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Longview residents seek answers to 14 unresolved homicides

By Dylan Bradley
June 21, 2015 at 1:30 a.m.

Lisa Pitts a resident in the 800 block of Aurel BLVD. talks about the recent violence in the neighborhood Thursday, June 18, 2015, in Longview.  (Kevin Green/News-Journal Photo)

George Gutierrez, 18, was watching TV with his younger sister when he heard the gunshots fired just outside of his family's home in South Longview where they have lived for the past 10 years.

"When that happened we just had to drop to the ground," he said as he recalled the shooting. "There were multiple shots."

The rear window of the family vehicle was hit and broken by a bullet, which ricocheted off the top frame of one of his home's front windows a few weeks ago, he said.

Gutierrez is no stranger to the violence that plagues South Longview, the area where many of the city's unresolved homicides — those in which police do not have a suspect — originated.

In the past five years, there have been 14 unresolved homicides in Longview, which resulted in 17 deaths.

The oldest of those dates to Jan. 11, 2010, when Kevin Ramon Williams, 38, was found dead in a home in the 800 block of Travis Avenue in South Longview. The most recent occurred May 20, when Kareshia Rena Jones, 30, was found dead after a shooting on 15th Street in South Longview.

Also among the most recent shootings was the case of 21-year-old Da'Coreyan Blankenship, who was found lying in the roadway in the 800 block of Aurel Avenue — one street south of Travis Avenue — with multiple gunshot wounds.

"LPD feels that having even one open homicide investigation is too many," Longview police spokeswoman Kristie Brian said. "However, without the assistance and cooperation of the public, it is very difficult to solve these open investigations. Anytime we receive a lead on a case we follow up on that lead. We encourage the citizens to get involved, take back their communities and help law enforcement make Longview a safer and greater place to live."

Lisa Pitts, who has lived in the 800 block of Aurel Avenue since December, said she thinks most of the violence is being committed by young people, and that parents should step up. More positive interaction between police and the community would help build trust, she added.

"Try to find more things for the kids to do than sit around and try to sell dope," Pitts said. "I try not to involve my kids in this type of environment, because I kept them active."

She said sports, such as basketball and baseball, are great for the youth to be involved with because they are a better outlet for aggression than violence.

"Young kids trying to make a name for themselves and doing it the wrong way," she said. "They don't have parents supporting them to help them do something positive. They don't have the right type of role models."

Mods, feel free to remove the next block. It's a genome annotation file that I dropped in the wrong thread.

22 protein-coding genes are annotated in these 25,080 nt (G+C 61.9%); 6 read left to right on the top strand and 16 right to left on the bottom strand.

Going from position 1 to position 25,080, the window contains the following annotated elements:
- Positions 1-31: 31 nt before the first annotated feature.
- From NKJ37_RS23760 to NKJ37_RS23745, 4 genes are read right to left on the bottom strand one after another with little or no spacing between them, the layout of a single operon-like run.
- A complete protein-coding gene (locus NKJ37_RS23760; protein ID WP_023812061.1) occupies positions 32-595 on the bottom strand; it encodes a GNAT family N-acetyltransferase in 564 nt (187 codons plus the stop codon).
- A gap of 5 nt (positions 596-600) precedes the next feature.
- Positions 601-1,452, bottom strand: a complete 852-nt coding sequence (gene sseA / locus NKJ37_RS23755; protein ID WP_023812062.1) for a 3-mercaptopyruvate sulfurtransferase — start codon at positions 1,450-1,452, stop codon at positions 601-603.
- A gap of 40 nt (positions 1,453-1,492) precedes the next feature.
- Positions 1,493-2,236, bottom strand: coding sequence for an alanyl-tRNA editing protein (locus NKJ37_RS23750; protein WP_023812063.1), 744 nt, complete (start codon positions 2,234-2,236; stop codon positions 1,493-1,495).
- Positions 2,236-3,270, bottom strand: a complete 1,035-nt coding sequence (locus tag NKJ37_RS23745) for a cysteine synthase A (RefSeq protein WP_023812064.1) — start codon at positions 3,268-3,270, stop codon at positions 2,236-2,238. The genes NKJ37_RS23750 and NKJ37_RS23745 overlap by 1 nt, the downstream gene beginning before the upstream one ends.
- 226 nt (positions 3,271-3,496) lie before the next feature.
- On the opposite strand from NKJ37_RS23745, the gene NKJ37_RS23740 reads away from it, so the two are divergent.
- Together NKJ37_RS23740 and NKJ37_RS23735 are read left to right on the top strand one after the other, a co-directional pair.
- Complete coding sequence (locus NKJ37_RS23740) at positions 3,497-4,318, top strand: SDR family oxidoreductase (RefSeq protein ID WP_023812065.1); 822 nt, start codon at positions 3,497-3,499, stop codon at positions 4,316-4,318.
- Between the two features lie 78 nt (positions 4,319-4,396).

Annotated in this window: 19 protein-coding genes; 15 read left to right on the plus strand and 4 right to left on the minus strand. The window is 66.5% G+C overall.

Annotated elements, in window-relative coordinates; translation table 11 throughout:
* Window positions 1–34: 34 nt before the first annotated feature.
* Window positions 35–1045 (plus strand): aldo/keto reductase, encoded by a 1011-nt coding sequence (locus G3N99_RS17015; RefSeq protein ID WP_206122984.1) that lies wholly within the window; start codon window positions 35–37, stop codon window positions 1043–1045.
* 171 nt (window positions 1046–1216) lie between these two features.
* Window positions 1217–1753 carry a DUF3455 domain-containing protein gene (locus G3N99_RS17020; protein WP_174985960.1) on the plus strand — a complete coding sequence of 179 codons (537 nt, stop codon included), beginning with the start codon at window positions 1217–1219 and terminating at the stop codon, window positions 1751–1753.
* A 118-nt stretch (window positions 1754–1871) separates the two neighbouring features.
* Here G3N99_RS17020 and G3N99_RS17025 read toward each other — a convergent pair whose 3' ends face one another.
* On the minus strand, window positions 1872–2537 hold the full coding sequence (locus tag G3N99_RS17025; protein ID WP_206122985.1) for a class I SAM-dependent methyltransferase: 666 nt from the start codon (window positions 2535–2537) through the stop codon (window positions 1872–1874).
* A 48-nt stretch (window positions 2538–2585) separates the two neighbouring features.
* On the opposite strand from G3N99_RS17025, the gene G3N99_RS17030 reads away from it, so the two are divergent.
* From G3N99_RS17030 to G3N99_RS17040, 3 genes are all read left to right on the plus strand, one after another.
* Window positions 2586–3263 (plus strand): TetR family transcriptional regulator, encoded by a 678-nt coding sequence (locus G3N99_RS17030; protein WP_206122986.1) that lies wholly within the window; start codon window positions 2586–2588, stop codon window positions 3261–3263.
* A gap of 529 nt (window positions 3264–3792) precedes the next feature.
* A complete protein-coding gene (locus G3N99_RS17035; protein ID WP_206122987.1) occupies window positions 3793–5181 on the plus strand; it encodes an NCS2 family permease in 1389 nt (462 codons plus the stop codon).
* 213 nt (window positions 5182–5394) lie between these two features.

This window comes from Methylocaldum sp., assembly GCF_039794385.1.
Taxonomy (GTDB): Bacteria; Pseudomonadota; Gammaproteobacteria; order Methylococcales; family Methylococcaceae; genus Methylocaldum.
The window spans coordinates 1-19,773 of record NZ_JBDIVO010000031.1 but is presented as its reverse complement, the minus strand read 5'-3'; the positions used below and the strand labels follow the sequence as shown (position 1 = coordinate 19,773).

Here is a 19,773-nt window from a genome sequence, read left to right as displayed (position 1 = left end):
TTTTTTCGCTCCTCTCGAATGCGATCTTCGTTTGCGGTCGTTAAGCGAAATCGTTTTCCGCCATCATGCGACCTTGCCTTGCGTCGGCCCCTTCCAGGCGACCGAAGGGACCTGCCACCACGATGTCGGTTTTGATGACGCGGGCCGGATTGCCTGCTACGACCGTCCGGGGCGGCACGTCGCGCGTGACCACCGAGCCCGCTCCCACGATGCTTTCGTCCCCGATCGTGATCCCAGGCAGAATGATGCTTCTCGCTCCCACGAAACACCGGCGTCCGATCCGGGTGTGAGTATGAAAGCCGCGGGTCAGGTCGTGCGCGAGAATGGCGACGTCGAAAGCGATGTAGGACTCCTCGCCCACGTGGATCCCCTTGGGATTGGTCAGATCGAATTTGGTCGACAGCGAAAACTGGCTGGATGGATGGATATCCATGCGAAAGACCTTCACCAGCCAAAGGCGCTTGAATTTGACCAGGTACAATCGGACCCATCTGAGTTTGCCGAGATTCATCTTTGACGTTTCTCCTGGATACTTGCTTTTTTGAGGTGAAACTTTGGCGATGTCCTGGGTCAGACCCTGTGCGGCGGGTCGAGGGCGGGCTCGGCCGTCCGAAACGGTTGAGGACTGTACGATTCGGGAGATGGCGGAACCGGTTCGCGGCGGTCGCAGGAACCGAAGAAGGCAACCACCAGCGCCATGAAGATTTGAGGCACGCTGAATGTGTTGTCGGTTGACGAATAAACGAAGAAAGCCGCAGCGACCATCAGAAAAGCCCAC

While the city has 14 unresolved homicides, there are an additional two cases in the past five years in which police have identified a suspect but an arrest has not been made.

Additionally, the city has made arrests and effectively closed 15 homicide cases in the past five years.

Among those was the June 24, 2014, case in which Chandra "Candy" Martin and Kim Rayson were killed at Martin's home in the 300 block of Thelma Street in the Pine Tree area. Martin's ex-husband, 30-year-old Isaiah Roberts, is charged with capital murder in their deaths. He remains in the Gregg County Jail.

More than 100 people gathered a week ago for a vigil to mark the anniversary of Martin and Rayson's deaths. Martin's cousin Angela Lilly organized the prayer vigil and works in the community to stop bullying and violence.

Rayson and her friend Felicia Booker designed and coordinated an event, Gospel on the Lawn-Stop the Violence, to give people a time and place where they could enjoy themselves without the threat of violence.

Rayson and Martin attended the first Gospel on the Lawn in 2014, the day before they were killed.

"Candy and Kim were like best friends, and so she was there doing her thing for support," Lilly said. "It was devastating. They told me, and I was mess, because I was just with her. We had a great conversation about her life, and she was gone the next day. I'm going to always be a voice for her."

Lilly wants to take the community back, end violence and for people to get involved, she said.

"What are we going to do about it, because we need to do something," she said. "Because I can't do it by myself."

For more information about Longview's homicides in the past seven years, check out the News-Journal homicide interactive at

People with information on any case are encouraged to call Gregg County Crime Stoppers and leave a tip, which can be done anonymously. Gregg County Crime Stoppers might pay up to $1,000 for information leading to an arrest or conviction.

To report a crime, call (903) 236-STOP.



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